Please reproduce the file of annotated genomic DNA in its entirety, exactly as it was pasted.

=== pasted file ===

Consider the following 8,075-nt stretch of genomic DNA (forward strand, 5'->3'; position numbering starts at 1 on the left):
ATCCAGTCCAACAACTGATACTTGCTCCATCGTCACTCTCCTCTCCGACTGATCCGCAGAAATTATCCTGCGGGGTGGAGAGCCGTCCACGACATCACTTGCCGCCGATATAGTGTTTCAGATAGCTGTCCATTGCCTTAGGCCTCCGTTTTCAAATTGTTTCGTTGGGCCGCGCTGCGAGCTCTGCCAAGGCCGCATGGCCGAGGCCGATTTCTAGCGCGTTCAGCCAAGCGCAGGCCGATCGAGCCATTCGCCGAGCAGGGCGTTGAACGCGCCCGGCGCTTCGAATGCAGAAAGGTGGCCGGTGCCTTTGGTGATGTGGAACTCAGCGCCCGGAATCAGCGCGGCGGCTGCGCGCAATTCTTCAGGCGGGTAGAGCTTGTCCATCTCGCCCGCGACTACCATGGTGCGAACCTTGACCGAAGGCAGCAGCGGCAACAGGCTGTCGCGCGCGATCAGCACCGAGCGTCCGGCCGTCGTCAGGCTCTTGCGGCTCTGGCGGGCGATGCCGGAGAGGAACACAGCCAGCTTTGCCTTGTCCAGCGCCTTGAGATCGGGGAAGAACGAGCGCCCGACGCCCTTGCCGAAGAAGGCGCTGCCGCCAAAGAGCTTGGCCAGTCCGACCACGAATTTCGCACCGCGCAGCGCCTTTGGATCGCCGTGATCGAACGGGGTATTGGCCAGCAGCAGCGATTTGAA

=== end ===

Consider the following 8,075-nt stretch of genomic DNA (forward strand, 5'->3'; position numbering starts at 1 on the left):
ATCCAGTCCAACAACTGATACTTGCTCCATCGTCACTCTCCTCTCCGACTGATCCGCAGAAATTATCCTGCGGGGTGGAGAGCCGTCCACGACATCACTTGCCGCCGATATAGTGTTTCAGATAGCTGTCCATTGCCTTAGGCCTCCGTTTTCAAATTGTTTCGTTGGGCCGCGCTGCGAGCTCTGCCAAGGCCGCATGGCCGAGGCCGATTTCTAGCGCGTTCAGCCAAGCGCAGGCCGATCGAGCCATTCGCCGAGCAGGGCGTTGAACGCGCCCGGCGCTTCGAATGCAGAAAGGTGGCCGGTGCCTTTGGTGATGTGGAACTCAGCGCCCGGAATCAGCGCGGCGGCTGCGCGCAATTCTTCAGGCGGGTAGAGCTTGTCCATCTCGCCCGCGACTACCATGGTGCGAACCTTGACCGAAGGCAGCAGCGGCAACAGGCTGTCGCGCGCGATCAGCACCGAGCGTCCGGCCGTCGTCAGGCTCTTGCGGCTCTGGCGGGCGATGCCGGAGAGGAACACAGCCAGCTTTGCCTTGTCCAGCGCCTTGAGATCGGGGAAGAACGAGCGCCCGACGCCCTTGCCGAAGAAGGCGCTGCCGCCAAAGAGCTTGGCCAGTCCGACCACGAATTTCGCACCGCGCAGCGCCTTTGGATCGCCGTGATCGAACGGGGTATTGGCCAGCAGCAGCGATTTGAA